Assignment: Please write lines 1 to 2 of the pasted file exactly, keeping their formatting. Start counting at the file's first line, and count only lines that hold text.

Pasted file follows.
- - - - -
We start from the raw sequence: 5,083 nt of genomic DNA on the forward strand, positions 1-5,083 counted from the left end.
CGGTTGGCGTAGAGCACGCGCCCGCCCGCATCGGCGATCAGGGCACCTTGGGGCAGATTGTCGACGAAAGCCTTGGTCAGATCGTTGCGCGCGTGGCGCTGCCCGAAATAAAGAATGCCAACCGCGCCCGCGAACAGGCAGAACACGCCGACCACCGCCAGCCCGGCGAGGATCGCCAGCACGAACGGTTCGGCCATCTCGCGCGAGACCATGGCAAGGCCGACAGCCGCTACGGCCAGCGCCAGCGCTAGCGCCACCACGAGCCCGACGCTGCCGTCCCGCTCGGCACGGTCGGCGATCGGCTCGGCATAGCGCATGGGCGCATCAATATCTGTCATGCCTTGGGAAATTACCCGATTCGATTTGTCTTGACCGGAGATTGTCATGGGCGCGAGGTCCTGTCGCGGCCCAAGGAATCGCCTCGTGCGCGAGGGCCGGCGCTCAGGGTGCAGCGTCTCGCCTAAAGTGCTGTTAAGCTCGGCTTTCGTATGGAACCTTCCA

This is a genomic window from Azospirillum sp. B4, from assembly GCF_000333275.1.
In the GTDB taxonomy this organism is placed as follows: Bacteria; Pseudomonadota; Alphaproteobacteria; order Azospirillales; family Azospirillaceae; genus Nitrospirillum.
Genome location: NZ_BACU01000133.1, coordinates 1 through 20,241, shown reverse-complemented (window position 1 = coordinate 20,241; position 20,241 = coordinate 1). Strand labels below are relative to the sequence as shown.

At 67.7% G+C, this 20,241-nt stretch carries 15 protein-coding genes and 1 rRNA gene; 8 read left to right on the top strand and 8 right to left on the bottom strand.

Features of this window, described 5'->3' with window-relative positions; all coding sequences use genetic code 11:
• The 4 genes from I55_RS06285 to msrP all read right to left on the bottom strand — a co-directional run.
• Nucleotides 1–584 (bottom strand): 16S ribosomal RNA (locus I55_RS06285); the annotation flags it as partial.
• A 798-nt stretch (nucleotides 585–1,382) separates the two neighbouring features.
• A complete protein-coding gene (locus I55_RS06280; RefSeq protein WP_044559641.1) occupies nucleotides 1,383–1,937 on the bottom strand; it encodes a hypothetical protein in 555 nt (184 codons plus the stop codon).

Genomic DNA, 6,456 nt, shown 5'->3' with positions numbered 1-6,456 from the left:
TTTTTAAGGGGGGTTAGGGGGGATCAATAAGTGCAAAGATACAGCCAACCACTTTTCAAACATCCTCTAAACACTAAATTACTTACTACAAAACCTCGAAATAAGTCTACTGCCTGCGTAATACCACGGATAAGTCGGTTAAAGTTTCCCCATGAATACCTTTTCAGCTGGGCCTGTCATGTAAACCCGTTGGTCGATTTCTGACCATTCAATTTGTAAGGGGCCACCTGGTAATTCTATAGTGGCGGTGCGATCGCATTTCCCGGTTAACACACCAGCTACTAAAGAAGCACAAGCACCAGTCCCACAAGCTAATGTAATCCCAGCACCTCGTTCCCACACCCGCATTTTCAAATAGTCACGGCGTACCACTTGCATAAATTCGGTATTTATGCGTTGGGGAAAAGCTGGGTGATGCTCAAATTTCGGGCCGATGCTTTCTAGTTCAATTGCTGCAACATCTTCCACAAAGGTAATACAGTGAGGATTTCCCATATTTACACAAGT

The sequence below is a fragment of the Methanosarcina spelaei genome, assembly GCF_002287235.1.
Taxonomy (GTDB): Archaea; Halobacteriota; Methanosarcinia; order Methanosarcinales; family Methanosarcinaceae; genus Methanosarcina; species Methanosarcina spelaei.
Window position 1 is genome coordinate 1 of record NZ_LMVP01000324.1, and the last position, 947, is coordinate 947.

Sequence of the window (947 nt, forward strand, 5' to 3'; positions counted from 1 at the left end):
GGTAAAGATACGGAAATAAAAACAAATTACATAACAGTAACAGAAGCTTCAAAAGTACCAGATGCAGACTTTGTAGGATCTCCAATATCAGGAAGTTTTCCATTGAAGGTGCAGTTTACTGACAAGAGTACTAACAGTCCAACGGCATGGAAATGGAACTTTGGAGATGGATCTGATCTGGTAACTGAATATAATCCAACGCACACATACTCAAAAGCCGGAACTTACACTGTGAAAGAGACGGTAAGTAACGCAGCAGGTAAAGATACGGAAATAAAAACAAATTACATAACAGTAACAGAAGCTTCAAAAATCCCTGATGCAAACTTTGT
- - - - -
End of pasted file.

We start from the raw sequence: 5,083 nt of genomic DNA on the forward strand, positions 1-5,083 counted from the left end.
CGGTTGGCGTAGAGCACGCGCCCGCCCGCATCGGCGATCAGGGCACCTTGGGGCAGATTGTCGACGAAAGCCTTGGTCAGATCGTTGCGCGCGTGGCGCTGCCCGAAATAAAGAATGCCAACCGCGCCCGCGAACAGGCAGAACACGCCGACCACCGCCAGCCCGGCGAGGATCGCCAGCACGAACGGTTCGGCCATCTCGCGCGAGACCATGGCAAGGCCGACAGCCGCTACGGCCAGCGCCAGCGCTAGCGCCACCACGAGCCCGACGCTGCCGTCCCGCTCGGCACGGTCGGCGATCGGCTCGGCATAGCGCATGGGCGCATCAATATCTGTCATGCCTTGGGAAATTACCCGATTCGATTTGTCTTGACCGGAGATTGTCATGGGCGCGAGGTCCTGTCGCGGCCCAAGGAATCGCCTCGTGCGCGAGGGCCGGCGCTCAGGGTGCAGCGTCTCGCCTAAAGTGCTGTTAAGCTCGGCTTTCGTATGGAACCTTCCA